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Tuesday, 1 October 2013

Tree Bumblebee nest


Found in a bird box in Holywell Green at the home of Christine Eves, Scientific Society Treasurer, this Tree Bumblebee nest. They seem to like bird boxes as we have seen others this year in other gardens. This one had a solitary live bee in it.
Tree Bumble Bee Bombus hypnorum, which arrived from Europe and was first discovered in Wiltshire in 2001, is one of the commonest in Calderdale Gardens, having spread from the south.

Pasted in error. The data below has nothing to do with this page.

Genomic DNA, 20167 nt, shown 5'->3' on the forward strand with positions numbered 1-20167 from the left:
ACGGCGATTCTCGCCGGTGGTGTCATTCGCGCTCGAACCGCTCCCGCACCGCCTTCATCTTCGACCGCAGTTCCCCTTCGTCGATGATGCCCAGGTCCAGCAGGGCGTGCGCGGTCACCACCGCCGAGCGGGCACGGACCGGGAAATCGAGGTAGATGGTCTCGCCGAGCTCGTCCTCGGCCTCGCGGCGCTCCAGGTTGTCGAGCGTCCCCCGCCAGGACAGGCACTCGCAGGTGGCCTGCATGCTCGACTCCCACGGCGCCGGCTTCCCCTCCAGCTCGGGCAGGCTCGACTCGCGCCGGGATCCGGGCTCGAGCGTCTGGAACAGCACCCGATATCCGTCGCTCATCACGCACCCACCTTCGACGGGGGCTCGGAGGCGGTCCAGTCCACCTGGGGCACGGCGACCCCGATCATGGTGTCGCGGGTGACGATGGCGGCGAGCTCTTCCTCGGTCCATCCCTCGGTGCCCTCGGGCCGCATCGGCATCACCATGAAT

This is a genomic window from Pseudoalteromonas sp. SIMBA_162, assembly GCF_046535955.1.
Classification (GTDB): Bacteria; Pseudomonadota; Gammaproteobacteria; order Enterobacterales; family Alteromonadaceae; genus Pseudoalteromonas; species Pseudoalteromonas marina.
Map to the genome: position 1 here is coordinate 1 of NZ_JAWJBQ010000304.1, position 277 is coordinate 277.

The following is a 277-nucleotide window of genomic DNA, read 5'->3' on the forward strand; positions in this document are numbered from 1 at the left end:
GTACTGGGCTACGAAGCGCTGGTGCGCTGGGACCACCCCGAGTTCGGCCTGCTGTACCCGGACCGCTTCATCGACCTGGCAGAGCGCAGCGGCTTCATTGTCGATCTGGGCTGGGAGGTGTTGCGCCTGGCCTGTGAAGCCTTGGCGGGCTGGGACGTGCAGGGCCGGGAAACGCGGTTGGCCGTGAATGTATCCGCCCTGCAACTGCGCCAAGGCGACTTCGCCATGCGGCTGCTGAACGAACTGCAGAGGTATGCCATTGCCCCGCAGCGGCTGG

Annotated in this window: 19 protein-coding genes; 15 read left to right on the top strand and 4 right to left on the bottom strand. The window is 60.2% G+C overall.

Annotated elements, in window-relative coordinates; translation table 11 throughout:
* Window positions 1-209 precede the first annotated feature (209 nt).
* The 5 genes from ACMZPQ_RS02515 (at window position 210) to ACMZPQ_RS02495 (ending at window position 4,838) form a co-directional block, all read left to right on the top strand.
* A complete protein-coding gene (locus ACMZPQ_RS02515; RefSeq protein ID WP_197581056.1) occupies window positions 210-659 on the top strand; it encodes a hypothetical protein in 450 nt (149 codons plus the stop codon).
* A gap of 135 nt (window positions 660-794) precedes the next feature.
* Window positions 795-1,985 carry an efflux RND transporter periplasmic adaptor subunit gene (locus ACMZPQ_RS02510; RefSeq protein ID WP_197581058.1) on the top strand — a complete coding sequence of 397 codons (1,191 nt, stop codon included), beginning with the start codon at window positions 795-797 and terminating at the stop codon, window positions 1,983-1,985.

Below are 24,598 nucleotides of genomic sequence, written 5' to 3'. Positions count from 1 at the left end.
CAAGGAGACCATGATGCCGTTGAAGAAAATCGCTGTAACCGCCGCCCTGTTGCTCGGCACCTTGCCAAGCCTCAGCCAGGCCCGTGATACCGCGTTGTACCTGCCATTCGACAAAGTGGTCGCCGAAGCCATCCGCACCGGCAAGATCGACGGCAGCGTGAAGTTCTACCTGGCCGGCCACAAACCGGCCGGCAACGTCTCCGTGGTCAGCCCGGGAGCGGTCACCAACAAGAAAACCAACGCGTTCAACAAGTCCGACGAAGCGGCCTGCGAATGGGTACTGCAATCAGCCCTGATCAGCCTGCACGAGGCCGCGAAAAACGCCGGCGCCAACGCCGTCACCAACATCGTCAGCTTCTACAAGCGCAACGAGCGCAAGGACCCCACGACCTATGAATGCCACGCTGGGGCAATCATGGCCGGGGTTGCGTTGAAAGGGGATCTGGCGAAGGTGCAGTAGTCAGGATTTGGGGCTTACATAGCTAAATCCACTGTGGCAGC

You can see the typical bumble bee nectar cups they fill when they're working the
flowers. They don't thicken the nectar into honey by fanning it with their wings, as honey bees do.




       

1 comment:

Steve Blacksmith said...

The nectar cups are visible on the floor of the nest.
Bumble bees store the nectar they collect in these.
They don't create an airflow by fanning the nectar with their wings. Honey bees do this to evaporate some of the water off to thicken it into honey.
I have a snippet in an old book on country life somewhere - not marked unfortunately - that human workers in the fields would sometimes rob the bumble bee nests of their little cups and sip the nectar for a tiny sweet treat after their bread and cheese midday meal.